There was a time when, if a man asked me to his studio to look at his buffalo, I’d assume that I’d be viewing something that did not involve hooves. That time is not now. Now I’m old, and Maurice Burns is older, and I am staring at an actual buffalo. It is black and purple and yellow, life-size, and magnificent.

Not that Burns, who lives in Santa Fe, came to Ucross to paint anything of the sort. But once he got to Ucross, an artist residency set on a 20,000-acre ranch in the High Plains of Wyoming … well, buffalo happen. Burns is fretting, though. Yesterday Ucross’s visiting board of directors paid him a surprise visit to check out his work. He wasn’t finished. “If you’re in the middle of making love, and somebody comes and interrupts you and pulls you away, you can’t go right back to where you left off,” he says. “And that’s what painting is like. You’re making love, and when some other folk appear, it’s hard for me to get going again.”

No matter. The board was very happy with Burns, and eventually Burns was happy with his buffalo. And that’s why we’re all here. For just a little bit of happy with the work we do—happy that, in the real world, is not always easy to come by.

Ucross is one of the top-three residencies in the country—the others being MacDowell, in New Hampshire, and Yaddo, in Saratoga Springs, New York—and its alumni have produced more than their share of Pulitzer Prize, Guggenheim, and MacArthur awardees. Billy Porter was recently a guest, as was Annie Proulx; Colson Whitehead and Ann Patchett are frequent fliers; Elizabeth Gilbert beavered away here on Eat Pray Love. But a residency cannot live on stars alone. It needs up-and-comers, people you’ve never heard of—but may. Working artists who, like working actors, aren’t exactly rolling in it—“it” being money and fame. You apply for a residency—a couple of weeks, a month, maybe more, of subsidized solitude—and, fleetingly, the doubts fade. You are chosen. You belong.

One night, rambling through a field of velvet blackness dotted with hundreds of seemingly radioactive eyes (I’d been assured that none of them belonged to artist-eating bears), Louisiana State University professor and artist Kelli Scott Kelley explained the lure of artist residencies succinctly: “Being here makes you feel like, yes, you are worth the time and the space.”

I recently spent 10 days at a Ucross artist residency—not for any merit of my own, God knows, but more as an embedded civilian to see what the place was like. I had the best real estate of anyone, a music composer’s studio isolated from the main property, where the deer and the antelope played, literally, outside my window. The composer Jeanine Tesori, known for her work on the musical Fun Home, had recently signed the guest book. (I would plink on the piano and stare at the occasional snake sunning outside my window (no bare feet outside, I’d been warned) and think of what James Baldwin said about working at a residency: “The place in which I most wanted to be when the time comes, as it perpetually does, to crouch in order to spring.”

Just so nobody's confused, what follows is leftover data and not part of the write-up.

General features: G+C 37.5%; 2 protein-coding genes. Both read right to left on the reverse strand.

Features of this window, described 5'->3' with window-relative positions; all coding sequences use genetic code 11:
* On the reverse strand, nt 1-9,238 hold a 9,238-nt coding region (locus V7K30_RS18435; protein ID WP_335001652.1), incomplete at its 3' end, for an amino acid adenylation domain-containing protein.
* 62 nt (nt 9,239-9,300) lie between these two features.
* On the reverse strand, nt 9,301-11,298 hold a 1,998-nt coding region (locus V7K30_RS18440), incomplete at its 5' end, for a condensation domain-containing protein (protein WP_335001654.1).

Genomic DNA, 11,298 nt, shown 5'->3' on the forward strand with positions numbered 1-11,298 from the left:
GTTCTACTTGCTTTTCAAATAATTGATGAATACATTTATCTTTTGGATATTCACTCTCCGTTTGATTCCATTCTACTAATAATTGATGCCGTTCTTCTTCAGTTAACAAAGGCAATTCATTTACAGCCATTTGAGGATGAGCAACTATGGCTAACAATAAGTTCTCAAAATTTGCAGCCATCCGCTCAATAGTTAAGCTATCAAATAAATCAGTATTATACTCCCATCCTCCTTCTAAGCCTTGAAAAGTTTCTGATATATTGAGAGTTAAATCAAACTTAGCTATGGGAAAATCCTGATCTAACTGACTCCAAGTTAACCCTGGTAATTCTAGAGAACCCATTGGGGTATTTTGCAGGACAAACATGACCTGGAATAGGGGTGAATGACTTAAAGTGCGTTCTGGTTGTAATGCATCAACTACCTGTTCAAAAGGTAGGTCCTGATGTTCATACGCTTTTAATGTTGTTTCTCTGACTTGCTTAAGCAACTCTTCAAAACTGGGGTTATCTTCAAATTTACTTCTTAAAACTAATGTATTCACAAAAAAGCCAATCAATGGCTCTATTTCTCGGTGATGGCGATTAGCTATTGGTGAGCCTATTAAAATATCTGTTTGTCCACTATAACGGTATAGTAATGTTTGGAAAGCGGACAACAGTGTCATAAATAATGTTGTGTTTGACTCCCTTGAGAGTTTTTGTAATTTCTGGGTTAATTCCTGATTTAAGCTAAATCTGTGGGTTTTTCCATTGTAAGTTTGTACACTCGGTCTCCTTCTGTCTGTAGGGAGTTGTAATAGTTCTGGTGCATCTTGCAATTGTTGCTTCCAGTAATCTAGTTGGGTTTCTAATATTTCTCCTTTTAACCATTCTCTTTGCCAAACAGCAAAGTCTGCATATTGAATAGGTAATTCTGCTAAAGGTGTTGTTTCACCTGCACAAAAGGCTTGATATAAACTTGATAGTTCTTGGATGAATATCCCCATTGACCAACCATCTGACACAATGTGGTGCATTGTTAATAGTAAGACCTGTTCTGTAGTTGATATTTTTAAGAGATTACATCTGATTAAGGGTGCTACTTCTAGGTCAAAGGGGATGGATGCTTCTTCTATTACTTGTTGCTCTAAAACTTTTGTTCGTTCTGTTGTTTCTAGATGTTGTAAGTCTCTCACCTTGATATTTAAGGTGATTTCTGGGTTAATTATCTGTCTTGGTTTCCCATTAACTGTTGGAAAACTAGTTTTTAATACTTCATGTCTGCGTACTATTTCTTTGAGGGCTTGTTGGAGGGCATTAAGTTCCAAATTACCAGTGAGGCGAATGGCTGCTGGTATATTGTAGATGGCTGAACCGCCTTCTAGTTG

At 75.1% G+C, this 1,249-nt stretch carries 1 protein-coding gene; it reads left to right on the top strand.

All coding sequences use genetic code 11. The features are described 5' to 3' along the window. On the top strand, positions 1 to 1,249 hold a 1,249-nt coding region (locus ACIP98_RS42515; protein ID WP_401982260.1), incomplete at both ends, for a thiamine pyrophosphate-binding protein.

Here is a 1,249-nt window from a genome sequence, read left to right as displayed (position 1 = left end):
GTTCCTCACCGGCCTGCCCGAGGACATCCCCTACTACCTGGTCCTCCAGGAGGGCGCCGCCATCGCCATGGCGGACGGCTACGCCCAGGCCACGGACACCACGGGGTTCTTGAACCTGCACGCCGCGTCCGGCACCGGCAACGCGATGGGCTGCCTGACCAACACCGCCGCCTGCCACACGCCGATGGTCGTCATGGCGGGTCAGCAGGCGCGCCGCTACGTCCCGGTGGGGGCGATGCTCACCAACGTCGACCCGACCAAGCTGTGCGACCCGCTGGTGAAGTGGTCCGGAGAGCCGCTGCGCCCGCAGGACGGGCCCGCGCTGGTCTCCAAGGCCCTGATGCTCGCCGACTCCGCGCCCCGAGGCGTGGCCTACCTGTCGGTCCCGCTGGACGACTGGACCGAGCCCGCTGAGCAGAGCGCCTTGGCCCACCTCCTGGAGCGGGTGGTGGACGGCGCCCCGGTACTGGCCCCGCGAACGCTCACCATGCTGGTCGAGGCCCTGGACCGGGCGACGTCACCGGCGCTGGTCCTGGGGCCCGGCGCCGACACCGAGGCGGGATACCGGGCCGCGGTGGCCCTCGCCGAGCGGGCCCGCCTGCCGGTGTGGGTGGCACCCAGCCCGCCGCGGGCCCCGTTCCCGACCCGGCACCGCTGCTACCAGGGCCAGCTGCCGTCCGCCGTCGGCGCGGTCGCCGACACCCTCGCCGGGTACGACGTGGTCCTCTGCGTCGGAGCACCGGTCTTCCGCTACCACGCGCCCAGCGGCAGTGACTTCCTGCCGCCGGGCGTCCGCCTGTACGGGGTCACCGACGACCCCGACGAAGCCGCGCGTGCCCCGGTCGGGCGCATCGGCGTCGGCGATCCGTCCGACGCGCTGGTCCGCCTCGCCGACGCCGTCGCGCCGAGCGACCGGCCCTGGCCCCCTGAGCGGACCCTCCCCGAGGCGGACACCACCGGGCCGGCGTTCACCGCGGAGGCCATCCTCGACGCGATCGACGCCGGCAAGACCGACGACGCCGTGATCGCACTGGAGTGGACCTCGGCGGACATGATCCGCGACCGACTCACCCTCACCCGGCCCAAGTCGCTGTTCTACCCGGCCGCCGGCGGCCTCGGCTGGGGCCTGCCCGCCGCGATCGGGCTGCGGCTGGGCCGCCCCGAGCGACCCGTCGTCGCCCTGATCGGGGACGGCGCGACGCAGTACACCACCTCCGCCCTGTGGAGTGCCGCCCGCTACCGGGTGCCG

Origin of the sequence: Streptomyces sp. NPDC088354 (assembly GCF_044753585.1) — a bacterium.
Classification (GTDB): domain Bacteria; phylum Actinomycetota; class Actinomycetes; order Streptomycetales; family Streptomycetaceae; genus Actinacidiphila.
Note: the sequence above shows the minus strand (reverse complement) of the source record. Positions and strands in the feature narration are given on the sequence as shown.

Ucross is one of a handful of select paid residencies, meaning you are paid to be there. I deeply enjoyed the envy of friends. “OMG YOU’RE AT UCROSS!” texted the writer Laura Zigman. “I’ve wanted to go there since like 1997 after Animal Husbandry came out… No one had ever heard of it then. Now it’s the shizz. I almost applied this year but didn’t have the energy to get people to write recommendations for me. I’m 59 years old, I’m not applying to college.

There are artist residencies around the world, from Germany to Senegal, and more than 100 in the U.S. alone. Plenty are pay-to-play, pretty much the Trump Universities of residencies, whereas a handful, like Ucross, Yaddo, and MacDowell, are the Ivies. Each has its own flavor.

Ucross’s residency manager, Ryan Landis, calls Ucross “art camp” (and I added in my own head “social-justice camp,” since virtually every person there was working on a project that involved displaced or marginalized people. I kept wondering if John Cheever would have made the cut).

MacDowell is known gleefully as “sex camp”—or, perhaps more accurately, “divorce camp.” Former residents tell story after story of what happens when you put a bunch of needy, insecure strangers into a contained living space without their children or spouses. Your time is your own. You can either work, drink, or fornicate, and guess which of those things is more popular than the others?

Yaddo, being located near the racetrack near Saratoga Springs, has the benefit of bonus vices, but when I was visiting there years ago, all I needed to hear from a resident composer was “Want to see my room? I’m staying in the one where Philip Roth wrote ‘The Breast.’” And for me, Yaddo became MacDowell.

MacDowell is known gleefully as “sex camp”—or, perhaps more accurately, “divorce camp.”

Not surprisingly, there are some artists who become a little addicted. The average residency lasts anywhere from two weeks to two months, but residents talk in hushed tones about one woman who managed to string together stays in artist residencies for four consecutive years. No one knew if she had an actual home.

At any rate, here are the Four Truths You Will Learn at a Residency: